Constitutive versus normative accounts of speech and mental acts
At the end of his "Promisings and other Social Acts: Their Constituents and Structure," Kevin Mulligan briefly considers the question of the normativity of speech and mental acts. This has been a matter hotly debated in recent years; several authors (including Kathrin Glüer-Pagin and Åsa Wikforss) have contended that, properly understood, superficially looking normative notions that we deploy in characterizing such acts should be understood in a constitutive, nonnormative sense (in contrast with views such as the one recently defended by Tim Williamson about assertion, on which this is a constitutively normative act). The goal of my chapter would be to critically examine these suggestions and defend a normative account.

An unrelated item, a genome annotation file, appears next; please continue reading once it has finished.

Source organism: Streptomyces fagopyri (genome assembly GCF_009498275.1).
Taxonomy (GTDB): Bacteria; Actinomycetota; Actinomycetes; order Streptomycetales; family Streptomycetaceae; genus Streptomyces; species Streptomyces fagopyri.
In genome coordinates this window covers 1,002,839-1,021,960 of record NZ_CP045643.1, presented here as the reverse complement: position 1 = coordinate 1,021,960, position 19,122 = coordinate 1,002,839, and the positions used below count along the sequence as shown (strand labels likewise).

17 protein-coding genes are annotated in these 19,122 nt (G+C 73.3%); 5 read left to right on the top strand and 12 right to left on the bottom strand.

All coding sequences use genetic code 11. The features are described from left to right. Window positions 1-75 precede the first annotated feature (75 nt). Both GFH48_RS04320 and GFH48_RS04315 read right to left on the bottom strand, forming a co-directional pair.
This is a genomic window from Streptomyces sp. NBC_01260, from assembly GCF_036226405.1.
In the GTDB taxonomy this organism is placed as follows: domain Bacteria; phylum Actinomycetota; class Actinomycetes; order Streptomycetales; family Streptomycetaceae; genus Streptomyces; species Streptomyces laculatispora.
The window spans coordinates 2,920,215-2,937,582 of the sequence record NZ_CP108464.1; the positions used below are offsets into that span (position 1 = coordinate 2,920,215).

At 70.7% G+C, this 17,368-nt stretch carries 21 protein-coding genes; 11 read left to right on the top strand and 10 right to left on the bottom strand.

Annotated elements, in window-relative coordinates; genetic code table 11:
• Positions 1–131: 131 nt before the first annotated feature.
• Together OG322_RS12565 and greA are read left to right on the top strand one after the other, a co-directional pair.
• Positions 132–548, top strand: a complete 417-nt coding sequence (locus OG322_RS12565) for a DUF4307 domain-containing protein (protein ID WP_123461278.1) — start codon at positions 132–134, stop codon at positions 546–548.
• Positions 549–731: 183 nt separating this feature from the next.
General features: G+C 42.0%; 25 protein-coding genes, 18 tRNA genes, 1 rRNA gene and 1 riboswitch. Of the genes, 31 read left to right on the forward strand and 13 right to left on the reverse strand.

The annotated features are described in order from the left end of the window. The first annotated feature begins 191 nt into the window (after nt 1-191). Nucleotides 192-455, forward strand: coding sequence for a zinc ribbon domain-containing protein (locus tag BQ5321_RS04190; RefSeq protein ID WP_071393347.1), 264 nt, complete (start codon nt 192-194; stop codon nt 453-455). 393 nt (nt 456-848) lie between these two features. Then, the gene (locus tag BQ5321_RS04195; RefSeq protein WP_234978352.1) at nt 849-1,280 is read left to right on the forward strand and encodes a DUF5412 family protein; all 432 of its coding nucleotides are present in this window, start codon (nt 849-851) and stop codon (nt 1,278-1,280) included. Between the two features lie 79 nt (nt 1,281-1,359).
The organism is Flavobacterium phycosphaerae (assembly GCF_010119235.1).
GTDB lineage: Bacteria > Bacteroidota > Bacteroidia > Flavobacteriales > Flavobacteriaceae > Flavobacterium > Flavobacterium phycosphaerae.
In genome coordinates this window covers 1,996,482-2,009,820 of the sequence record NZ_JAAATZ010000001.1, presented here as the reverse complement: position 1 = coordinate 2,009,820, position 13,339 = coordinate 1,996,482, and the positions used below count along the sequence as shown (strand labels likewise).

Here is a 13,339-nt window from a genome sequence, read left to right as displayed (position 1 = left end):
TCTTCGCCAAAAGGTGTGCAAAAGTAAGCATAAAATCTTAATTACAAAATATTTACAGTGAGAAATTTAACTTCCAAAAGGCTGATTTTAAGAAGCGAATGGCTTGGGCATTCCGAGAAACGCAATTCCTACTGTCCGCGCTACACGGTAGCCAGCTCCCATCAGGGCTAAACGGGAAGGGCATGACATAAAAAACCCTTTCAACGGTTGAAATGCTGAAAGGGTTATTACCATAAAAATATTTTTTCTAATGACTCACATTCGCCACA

García-Carpintero, M. (2014)., Constitutive versus normative accounts of speech and mental acts, in A. Reboul (ed.), Mind, values, and metaphysics II, Dordrecht, Springer, pp. 431-448.
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